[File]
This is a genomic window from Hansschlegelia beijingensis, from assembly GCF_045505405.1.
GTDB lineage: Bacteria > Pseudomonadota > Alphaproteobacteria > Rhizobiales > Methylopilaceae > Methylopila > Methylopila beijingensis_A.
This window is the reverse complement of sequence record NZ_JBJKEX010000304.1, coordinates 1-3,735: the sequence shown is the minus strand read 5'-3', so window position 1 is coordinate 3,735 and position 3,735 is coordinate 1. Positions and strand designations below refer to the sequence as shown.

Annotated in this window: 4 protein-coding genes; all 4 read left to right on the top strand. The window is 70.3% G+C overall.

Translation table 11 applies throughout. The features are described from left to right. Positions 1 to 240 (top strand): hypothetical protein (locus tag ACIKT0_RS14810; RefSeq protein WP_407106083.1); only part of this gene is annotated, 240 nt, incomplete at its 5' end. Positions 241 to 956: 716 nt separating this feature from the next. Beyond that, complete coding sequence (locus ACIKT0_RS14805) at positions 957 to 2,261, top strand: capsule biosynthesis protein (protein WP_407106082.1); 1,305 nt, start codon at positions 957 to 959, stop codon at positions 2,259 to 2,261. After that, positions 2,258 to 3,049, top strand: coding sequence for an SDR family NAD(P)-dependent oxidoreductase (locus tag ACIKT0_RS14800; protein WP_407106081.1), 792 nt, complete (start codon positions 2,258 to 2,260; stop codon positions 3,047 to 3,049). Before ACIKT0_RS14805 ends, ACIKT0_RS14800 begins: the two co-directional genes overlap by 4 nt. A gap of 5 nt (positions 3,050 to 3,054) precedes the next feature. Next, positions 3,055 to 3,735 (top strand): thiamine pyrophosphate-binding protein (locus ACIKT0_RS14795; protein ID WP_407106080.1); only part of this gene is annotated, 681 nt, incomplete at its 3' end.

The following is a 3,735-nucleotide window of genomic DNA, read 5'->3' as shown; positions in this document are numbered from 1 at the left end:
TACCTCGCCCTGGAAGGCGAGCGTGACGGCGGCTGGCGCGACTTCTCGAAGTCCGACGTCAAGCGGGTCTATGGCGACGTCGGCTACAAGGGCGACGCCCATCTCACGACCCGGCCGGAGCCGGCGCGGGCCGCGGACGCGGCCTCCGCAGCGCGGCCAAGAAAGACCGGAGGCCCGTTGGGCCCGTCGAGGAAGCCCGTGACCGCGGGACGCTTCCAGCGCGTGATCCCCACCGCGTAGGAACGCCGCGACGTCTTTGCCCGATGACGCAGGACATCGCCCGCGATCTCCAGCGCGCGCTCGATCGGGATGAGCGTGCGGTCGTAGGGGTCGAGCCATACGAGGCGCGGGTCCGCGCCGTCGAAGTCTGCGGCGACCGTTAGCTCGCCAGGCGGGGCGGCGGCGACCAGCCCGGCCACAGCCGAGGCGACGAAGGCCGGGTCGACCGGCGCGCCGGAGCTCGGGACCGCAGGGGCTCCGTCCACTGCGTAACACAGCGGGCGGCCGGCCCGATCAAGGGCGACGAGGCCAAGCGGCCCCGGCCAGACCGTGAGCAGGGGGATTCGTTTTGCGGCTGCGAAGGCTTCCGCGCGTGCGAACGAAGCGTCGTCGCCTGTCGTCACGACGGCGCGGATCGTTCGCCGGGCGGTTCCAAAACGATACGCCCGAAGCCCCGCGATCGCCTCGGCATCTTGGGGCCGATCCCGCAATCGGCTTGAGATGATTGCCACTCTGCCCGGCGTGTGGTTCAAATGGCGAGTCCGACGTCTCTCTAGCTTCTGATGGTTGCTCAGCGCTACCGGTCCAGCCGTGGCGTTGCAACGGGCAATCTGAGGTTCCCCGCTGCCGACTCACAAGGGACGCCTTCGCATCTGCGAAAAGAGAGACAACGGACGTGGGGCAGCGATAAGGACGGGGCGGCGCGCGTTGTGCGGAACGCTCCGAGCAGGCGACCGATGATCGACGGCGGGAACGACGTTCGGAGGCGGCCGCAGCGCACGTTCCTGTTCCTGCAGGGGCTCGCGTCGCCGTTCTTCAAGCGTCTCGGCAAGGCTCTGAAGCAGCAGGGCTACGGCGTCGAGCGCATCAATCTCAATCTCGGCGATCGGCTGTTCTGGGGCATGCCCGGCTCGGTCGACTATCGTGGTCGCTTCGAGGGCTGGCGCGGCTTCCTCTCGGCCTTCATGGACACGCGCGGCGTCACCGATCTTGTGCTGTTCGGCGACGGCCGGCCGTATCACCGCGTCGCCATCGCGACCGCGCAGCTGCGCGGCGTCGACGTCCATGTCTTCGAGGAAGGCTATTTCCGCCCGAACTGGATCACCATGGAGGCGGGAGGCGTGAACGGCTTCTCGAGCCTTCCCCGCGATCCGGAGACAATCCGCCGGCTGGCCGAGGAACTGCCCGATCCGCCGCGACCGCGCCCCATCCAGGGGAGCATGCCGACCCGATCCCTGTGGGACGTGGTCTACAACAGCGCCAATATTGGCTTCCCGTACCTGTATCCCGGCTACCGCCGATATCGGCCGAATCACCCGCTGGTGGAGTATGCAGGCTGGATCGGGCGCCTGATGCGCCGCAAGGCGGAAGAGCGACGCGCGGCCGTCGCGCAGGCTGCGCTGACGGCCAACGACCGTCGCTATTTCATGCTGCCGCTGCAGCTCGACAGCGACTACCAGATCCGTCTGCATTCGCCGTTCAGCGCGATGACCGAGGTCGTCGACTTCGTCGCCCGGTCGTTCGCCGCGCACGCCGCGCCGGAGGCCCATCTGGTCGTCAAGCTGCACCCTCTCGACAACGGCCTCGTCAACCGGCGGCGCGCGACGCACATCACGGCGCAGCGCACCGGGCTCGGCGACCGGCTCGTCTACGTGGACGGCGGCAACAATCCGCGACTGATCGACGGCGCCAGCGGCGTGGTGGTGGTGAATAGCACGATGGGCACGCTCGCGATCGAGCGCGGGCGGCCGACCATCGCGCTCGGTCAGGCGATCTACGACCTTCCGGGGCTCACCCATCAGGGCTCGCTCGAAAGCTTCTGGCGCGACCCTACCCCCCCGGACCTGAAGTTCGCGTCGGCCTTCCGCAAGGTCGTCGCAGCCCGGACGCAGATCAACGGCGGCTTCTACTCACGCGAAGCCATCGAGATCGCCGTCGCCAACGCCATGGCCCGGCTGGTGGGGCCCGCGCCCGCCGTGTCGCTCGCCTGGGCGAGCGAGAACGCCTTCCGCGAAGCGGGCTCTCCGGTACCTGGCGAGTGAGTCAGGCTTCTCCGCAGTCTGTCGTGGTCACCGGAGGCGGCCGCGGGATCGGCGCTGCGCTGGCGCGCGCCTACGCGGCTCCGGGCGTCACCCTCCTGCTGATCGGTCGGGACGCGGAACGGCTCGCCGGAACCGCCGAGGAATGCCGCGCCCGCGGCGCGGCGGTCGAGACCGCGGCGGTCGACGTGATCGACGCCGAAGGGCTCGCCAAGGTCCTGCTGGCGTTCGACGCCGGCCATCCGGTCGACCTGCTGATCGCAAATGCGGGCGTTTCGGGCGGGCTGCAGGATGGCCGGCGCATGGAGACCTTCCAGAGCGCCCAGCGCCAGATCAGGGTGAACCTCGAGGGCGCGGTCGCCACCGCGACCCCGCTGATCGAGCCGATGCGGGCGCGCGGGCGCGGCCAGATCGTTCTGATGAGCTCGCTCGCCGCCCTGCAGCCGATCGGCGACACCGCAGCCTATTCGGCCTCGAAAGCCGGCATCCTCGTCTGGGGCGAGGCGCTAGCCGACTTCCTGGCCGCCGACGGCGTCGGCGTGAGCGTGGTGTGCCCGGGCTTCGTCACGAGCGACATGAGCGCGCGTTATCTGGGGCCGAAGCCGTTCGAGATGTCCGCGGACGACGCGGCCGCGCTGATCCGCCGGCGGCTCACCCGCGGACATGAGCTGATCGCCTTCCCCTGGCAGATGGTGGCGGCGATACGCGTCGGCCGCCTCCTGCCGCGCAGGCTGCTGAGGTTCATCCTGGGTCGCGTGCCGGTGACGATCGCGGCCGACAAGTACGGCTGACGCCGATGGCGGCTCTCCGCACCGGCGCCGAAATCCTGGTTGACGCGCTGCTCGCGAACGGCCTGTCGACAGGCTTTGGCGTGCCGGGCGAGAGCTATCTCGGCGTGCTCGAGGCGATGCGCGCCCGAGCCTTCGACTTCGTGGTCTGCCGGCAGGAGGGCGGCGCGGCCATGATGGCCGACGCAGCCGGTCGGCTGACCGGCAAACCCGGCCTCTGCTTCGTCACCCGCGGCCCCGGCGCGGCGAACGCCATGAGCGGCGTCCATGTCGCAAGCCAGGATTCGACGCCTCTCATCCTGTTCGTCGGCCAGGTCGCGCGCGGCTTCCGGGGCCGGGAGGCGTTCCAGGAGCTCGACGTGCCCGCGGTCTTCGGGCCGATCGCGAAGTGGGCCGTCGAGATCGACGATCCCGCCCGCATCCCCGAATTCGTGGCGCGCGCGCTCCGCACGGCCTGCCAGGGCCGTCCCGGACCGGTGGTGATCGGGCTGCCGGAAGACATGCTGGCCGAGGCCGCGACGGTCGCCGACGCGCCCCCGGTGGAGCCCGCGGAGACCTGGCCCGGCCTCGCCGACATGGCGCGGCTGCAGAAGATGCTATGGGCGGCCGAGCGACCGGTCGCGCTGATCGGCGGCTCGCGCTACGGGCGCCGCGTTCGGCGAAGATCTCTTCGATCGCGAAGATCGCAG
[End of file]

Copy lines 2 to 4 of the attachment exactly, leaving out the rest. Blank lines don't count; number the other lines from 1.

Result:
GTDB lineage: Bacteria > Pseudomonadota > Alphaproteobacteria > Rhizobiales > Methylopilaceae > Methylopila > Methylopila beijingensis_A.
This window is the reverse complement of sequence record NZ_JBJKEX010000304.1, coordinates 1-3,735: the sequence shown is the minus strand read 5'-3', so window position 1 is coordinate 3,735 and position 3,735 is coordinate 1. Positions and strand designations below refer to the sequence as shown.

Annotated in this window: 4 protein-coding genes; all 4 read left to right on the top strand. The window is 70.3% G+C overall.